An Algebraic Approach to Surface Reconstruction from Gradient Fields 
Abstract: Several important problems in computer vision such as Shape from Shading (SFS) and Photometric Stereo (PS) require reconstructing a surface from estimated gradient field, which is usually nonintegrable, i.e. have nonzero curl. We propose a purely algebraic approach to enforce integrability in discrete domain. We first show that enforcing integrability can be formulated as solving a single linear system $Ax=b$ over the image. In general, this system is underdetermined. We show conditions under which the system can be solved and a method to get to those conditions based on graph theory. The proposed approach is noniterative, has the important property of local error confinement and can be applied to several problems. Results on SFS and PS demonstrate the applicability of our method. 
Techniques
such
as Shape from Shading (SFS) and Photometric Stereo (PS) give a
nonintegrable gradient field as output, which needs to be integrated
to get the final shape. Previous approaches such as solving Poisson
equation and FrankotChellappa algorithm are based on least squares.
These techniques distribute error across the entire surface and does
not have the property of local error confinement. Thus errors in a part
of the gradient field are not restricted leading to smoothing of
features in the final shape. Our algorithm is based on two key observations. First, for an N*N image, there are N^2 pixels but 2*N^2 gradients. The gradient field is thus overdetermined and all gradients are not required for integration. This means that if one can identify erroneous gradients using some measure, we can just use the rest of gradients for integration, or we can recover the value of erroneous gradients. Second, the curl of the gradient field gives information about the errors in the gradient field. Least squares based approaches uses the divergence of the given gradient field for reconstruction but completely ignores the curl. Thus the basic idea is to identify erroneous gradients using curl and recover their values using integrability constraints. 
Let A1 be
the true
gradient
field and the obtained gradient field using Photometric Stereo or Shape
from Shading be A2. The gradient field A2 is nonintegrable (has
nonzero curl). Least square approaches such as solving Poisson
equation will give A3 as the solution, which has the same divergence as
the A2 and zero curl. We consider A2 as the sum of the true gradient
field and a residual gradient field. Using the curl, we try to estimate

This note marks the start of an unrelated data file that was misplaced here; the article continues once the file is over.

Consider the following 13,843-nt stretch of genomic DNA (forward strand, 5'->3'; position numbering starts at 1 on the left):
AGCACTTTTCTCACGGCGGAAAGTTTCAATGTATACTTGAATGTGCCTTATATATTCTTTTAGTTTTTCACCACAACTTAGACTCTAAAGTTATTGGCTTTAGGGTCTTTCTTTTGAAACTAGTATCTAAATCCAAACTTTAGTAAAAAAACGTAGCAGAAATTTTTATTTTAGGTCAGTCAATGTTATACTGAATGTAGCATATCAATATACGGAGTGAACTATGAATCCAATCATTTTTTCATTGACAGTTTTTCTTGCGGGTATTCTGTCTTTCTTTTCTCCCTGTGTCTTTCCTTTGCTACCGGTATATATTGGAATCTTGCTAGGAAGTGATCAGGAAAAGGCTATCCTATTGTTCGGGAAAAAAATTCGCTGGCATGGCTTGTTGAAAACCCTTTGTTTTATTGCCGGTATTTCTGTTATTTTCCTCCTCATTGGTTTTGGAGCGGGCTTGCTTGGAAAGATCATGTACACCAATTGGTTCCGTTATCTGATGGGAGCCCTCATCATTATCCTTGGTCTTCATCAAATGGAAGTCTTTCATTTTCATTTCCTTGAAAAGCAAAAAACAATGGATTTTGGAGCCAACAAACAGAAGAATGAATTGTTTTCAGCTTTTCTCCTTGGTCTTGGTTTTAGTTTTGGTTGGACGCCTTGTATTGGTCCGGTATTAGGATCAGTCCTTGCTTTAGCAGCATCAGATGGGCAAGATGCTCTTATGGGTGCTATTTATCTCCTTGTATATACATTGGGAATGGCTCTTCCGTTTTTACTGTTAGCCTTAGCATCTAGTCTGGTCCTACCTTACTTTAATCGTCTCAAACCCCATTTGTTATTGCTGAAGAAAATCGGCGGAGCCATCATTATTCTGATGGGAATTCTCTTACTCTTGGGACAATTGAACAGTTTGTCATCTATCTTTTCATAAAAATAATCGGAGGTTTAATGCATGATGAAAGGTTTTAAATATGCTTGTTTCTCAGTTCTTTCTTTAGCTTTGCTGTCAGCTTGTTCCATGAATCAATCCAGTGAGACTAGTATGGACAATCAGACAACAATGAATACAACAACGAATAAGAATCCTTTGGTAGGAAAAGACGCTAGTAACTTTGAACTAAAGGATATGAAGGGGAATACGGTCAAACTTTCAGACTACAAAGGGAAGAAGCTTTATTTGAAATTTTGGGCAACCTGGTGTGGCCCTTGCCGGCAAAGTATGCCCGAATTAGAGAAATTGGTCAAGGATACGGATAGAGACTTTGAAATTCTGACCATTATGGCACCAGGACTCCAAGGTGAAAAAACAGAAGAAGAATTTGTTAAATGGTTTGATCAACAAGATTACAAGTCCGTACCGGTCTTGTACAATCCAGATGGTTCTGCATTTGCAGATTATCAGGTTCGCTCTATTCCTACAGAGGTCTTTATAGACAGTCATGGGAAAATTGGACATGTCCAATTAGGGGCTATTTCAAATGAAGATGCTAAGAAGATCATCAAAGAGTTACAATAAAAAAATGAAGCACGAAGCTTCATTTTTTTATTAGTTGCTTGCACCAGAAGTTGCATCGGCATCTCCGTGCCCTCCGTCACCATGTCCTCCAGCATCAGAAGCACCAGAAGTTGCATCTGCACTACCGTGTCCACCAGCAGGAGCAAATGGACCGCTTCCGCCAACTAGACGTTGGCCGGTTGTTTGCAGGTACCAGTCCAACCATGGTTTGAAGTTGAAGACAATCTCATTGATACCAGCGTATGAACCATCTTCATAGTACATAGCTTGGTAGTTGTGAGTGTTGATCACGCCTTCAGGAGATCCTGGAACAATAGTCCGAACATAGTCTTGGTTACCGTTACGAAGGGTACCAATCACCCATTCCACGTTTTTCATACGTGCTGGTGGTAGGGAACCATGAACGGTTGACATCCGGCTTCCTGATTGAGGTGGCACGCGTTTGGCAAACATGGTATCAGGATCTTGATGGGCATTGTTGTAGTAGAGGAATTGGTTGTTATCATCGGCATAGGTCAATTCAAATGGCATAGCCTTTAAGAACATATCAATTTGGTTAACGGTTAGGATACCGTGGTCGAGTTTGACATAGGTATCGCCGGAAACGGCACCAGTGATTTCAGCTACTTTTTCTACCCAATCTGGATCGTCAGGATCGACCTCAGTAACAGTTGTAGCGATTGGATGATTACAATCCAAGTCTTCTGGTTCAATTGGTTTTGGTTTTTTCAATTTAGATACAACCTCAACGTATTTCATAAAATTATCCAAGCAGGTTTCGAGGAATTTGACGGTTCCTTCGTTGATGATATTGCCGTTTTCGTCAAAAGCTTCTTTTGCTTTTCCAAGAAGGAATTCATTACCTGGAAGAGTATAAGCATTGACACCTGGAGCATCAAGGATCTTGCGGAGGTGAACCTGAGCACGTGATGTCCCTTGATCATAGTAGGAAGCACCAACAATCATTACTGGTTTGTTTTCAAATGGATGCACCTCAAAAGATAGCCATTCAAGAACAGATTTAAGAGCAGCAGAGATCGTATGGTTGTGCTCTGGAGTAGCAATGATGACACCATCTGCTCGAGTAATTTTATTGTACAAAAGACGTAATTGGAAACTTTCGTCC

the residual gradient field.

We
consider loops of 4 square connected pixels for calculating the curl.
If the curl is nonzero for the loop, the given gradients are
considered to be erroneous in that loop. Thus the residual gradients
are nonzero for that loop. We write the loop equation for all such
loops for which the curl is nonzero, giving a linear system of
equation Ax=b. To solve for the residual gradients x, we need to solve Ax=b. However, the matrix A should be full rank. To find whether the matrix is full rank or not, consider a 2D graph where edges represents the gradients and nodes represents the surface values. Suppose, we break all the edges corresponding to erroneous gradient values. The linear system Ax=b can be solved if the graph remains connected. If it breaks into n pieces, we need n1 edges to connect it in a single piece and rank deficit is n1. To connect the graph, we assign a weight to each edge and find that set of n1 edges which has the minimum weight. After connecting the graph, we again form Ax=b corresponding to the broken edges and solve for x. The estimated residual gradient field is then subtracted from the given gradient field. The final gradient field is integrated to obtain the surface. 
(a) A
sample graph
on a 8 by 8 grid. Blue lines denotes edges and red
dots denotes nodes. (b) A configuration such as this cannot happen as
boundary edges are known (c) A particular configuration of broken edges
where the graph is broken into n = 4 parts. total number of broken
links = 34, rank(A) = 31. rank deficit = 3431 = 3 = n1 (d) If 3
more links are known to connect the graph (for e.g. dashed, green
edges), number of unknowns reduces to 31 = rank(A)
Also see my ECCV 2006 paper for improved algorithms.